I almost hesitate to follow up Tsuyoshi's consistently excellent ongoing review of this series with an effort of my own since there's a reason he's managed to claw his way into the top 600 reviewers here on Amazon (you're almost in the top 500 baby!), but my opinion on this series began to diverge from his with the 4th volume, and that trend has continued here to the point that I feel compelled to say something.
I didn't care for the 4th volume of this series, at all. That lead me to hold off on purchasing this 5th volume until its price had dropped appreciably, and even after that I held off on reading it until I needed something to cheer me up from the depression that a series of bad purchases (so bad that I've returned to reviewing things here on Amazon after deleting all my old reviews and going on hiatus for like five years) had thrown me into.
With great trepidation did I crack this book's spine, but it wasn't long before it had me laughing not only at its contents, but the ridiculous over thinking I had fallen into over a gag manga that may well have kept me from it. To be sure PUYO developed a formula and has since firmly adhered to it, but like Agatha Christie's murder mysteries and Mariano Rivera's cut fastball (get well soon Mo!), the truest exhibition of greatness is when everybody knows what's coming, but there's nothing they can do to resist it.
Case in point, whether you've devoured everything Haruhi that you could get your hands on for the past six years like I have (time sure flies...), or have never even glimpsed it aside from this book's cover, you'll grow more and more certain of what the punchline for the first chapter is going to be the closer you get to it, but can you really keep yourself from being amused by it?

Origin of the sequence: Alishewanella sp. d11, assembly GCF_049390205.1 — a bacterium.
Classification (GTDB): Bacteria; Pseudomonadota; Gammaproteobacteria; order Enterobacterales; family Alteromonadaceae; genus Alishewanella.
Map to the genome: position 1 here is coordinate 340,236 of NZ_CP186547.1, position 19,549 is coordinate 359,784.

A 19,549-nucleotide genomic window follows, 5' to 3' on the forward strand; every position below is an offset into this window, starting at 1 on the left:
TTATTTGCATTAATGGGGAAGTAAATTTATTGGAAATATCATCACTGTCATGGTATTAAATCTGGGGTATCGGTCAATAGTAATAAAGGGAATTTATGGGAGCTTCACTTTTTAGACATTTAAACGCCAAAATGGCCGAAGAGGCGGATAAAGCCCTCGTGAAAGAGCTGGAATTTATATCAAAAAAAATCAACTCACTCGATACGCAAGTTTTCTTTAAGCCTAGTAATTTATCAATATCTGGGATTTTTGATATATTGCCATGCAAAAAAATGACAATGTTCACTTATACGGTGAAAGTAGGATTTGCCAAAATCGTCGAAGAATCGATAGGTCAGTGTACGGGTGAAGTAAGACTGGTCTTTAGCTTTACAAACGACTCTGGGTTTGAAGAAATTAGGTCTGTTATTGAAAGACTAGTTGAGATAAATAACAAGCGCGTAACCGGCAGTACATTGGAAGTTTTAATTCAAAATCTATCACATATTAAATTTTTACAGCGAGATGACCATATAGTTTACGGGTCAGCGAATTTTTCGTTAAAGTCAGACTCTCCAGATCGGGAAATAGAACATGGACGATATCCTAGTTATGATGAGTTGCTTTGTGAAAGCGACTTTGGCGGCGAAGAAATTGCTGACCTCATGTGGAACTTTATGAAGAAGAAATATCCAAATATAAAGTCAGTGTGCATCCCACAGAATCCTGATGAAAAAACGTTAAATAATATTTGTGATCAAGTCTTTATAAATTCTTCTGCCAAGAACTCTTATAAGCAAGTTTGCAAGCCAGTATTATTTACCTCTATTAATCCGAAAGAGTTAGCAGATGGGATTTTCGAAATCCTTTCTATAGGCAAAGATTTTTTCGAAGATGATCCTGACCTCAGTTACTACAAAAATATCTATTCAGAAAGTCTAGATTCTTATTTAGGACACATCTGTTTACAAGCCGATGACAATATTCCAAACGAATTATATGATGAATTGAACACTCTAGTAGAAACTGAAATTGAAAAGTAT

Ironically this stand out fifth volume makes me even more anxious about the series going forward. Has PUYO truly mastered the art of throwing the exact same pitch over and over again (or at least making us think it's the same pitch despite having a four pitch arsenal, as for all the hype surrounding his signature pitch Mariano Rivera has always managed to get batters out with pitches that aren't cutters), or was this the last great effort amid an irreversible decline that's destined to end badly?
On the bright side, however you feel about the situations/writing in this series, PUYO continues to mature as an artist with each installment. Also, the English edition of the first volume of "The Disappearance of Nagato Yuki-Chan" is coming out this summer, and having read the Japanese version of that some time ago (two years? three? just one?) I'm anxious to see what the localization team at Yen Press does with what has always struck me as a project that's more firmly PUYO's than this is.